Antigone’s enduring bond with her family is so strong that she expects her sister Ismene to mirror the extent of her familial loyalty. After hearing about Creon’s decree to deny burial to their brother Polyneices (and to punish any who breaks his edict), Antigone confronts Ismene with a radical statement and testament of her dedication. After explaining the situation to Ismene, she proclaims, “There it is, and now you can prove what you are: A true sister, or a traitor to your family” (Prologue, 27-28). Here, Antigone’s loyalty to her family is so extreme that she would consider her sister a “traitor to [her] family” if she does not risk her life for her brother. Looking deeper, Antigone confronts her sister using a demanding tone, as revealed by phrases like “there it is” and “prove what you are”, which comes off as stringent and harsh. Sophocles’ use of a colon (followed by said two options) add a rigidness to the pace of the play, focusing the reader’s attention on Antigone’s stark confrontation. This makes it seems as though Ismene’s only choices are either a near-certain death or becoming a traitor to her own family.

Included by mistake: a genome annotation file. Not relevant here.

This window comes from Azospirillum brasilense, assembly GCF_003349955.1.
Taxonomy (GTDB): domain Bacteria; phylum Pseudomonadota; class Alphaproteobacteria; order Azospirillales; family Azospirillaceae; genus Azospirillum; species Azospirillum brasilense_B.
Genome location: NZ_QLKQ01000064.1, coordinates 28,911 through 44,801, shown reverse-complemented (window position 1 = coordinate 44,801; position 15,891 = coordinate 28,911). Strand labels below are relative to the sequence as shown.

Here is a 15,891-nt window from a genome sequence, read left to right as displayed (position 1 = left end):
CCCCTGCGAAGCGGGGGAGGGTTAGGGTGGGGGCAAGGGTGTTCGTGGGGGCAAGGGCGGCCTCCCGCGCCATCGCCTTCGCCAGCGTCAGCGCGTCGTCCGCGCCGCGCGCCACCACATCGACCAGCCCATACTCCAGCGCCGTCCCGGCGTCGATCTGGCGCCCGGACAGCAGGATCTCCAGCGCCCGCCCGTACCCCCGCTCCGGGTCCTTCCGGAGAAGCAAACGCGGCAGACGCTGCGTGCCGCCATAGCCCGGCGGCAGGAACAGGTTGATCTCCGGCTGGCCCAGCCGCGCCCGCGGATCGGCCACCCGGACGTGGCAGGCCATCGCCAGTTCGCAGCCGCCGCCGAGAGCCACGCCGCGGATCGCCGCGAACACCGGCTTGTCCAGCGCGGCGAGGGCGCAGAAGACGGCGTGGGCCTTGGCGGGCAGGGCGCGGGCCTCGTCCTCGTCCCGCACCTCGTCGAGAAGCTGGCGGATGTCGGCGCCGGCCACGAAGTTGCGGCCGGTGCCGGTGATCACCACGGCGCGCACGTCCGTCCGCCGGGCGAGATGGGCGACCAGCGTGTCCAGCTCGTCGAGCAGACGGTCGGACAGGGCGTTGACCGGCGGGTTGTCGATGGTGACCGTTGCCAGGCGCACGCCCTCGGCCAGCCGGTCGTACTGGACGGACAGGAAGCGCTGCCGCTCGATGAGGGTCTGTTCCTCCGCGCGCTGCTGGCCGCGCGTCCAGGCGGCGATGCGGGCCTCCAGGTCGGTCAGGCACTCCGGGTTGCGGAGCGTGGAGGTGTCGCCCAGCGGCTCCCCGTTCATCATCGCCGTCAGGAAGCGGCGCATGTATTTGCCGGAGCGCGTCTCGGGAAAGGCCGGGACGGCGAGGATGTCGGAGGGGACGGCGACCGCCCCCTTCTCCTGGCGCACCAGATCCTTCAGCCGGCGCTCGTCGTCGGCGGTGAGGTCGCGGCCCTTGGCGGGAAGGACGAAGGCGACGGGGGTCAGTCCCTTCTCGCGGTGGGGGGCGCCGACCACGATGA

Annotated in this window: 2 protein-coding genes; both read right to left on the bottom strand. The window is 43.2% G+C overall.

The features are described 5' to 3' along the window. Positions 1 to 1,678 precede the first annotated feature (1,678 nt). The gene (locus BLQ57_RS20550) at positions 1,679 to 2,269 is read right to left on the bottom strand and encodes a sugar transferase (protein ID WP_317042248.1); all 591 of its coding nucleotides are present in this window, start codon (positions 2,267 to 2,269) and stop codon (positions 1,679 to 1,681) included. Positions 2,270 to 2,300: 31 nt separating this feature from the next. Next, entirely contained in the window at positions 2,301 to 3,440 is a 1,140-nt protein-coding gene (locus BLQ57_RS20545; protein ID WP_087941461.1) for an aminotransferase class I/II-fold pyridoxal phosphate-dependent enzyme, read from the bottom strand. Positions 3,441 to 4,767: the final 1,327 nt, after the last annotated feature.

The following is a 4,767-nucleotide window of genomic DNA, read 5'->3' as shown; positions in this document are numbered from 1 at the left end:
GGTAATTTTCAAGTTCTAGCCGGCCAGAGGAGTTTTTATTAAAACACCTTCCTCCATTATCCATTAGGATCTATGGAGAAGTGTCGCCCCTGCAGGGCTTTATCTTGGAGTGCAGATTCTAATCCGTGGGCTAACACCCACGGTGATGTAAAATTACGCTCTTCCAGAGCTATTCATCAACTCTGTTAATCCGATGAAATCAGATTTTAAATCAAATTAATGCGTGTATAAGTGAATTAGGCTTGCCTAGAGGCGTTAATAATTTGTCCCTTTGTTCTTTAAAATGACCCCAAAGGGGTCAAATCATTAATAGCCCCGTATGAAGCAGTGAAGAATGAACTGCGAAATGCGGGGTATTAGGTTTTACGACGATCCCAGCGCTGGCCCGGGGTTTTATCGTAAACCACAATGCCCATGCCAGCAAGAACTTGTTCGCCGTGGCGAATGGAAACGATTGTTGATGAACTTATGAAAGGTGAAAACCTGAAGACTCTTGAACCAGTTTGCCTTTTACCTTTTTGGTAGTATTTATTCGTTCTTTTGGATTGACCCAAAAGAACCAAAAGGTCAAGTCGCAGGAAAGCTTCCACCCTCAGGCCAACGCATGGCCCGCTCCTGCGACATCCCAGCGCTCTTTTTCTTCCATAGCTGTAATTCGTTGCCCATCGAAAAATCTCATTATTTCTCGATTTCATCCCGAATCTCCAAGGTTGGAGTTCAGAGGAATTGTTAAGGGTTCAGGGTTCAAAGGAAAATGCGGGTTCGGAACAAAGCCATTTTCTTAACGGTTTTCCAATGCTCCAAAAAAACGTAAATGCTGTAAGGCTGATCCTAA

This pattern continues when Ismene fearfully replies, “I must yield to those in authority”, only to have Antigone quickly snap, “I will bury [Polyneices]; and if I must die, I say that this crime is holy: I shall lie down with him in death, and I shall be as dear to him as he to me…you may do as you like, since apparently the laws of the gods mean nothing to you” (Prologue, 51-65). Notably, Antigone appeals to the notion of guilt in order to make her argument more compelling when claiming that “the laws of the gods mean nothing” to Ismene. This demonstrates the clash between the two, as Antigone’s dedication to her family reaches far beyond the constructs of the state while Ismene’s halts when “those in authority” stand in the way. In this way, Ismene’s commitment to the state tests Antigone’s loyalty to her brother, but is ultimately not enough to stop her from defying Creon’s edict in what she considers a “crime [that] is holy”. Clearly, family plays the role of a pillar of loyalty that fuels Antigone to defy the state in the sake of her late brother; in the end, even her sister’s fear of dissent cannot stop it. Next, when considering the relationship between Creon and Haimon, familial loyalty motivates Creon to maintain power over the state.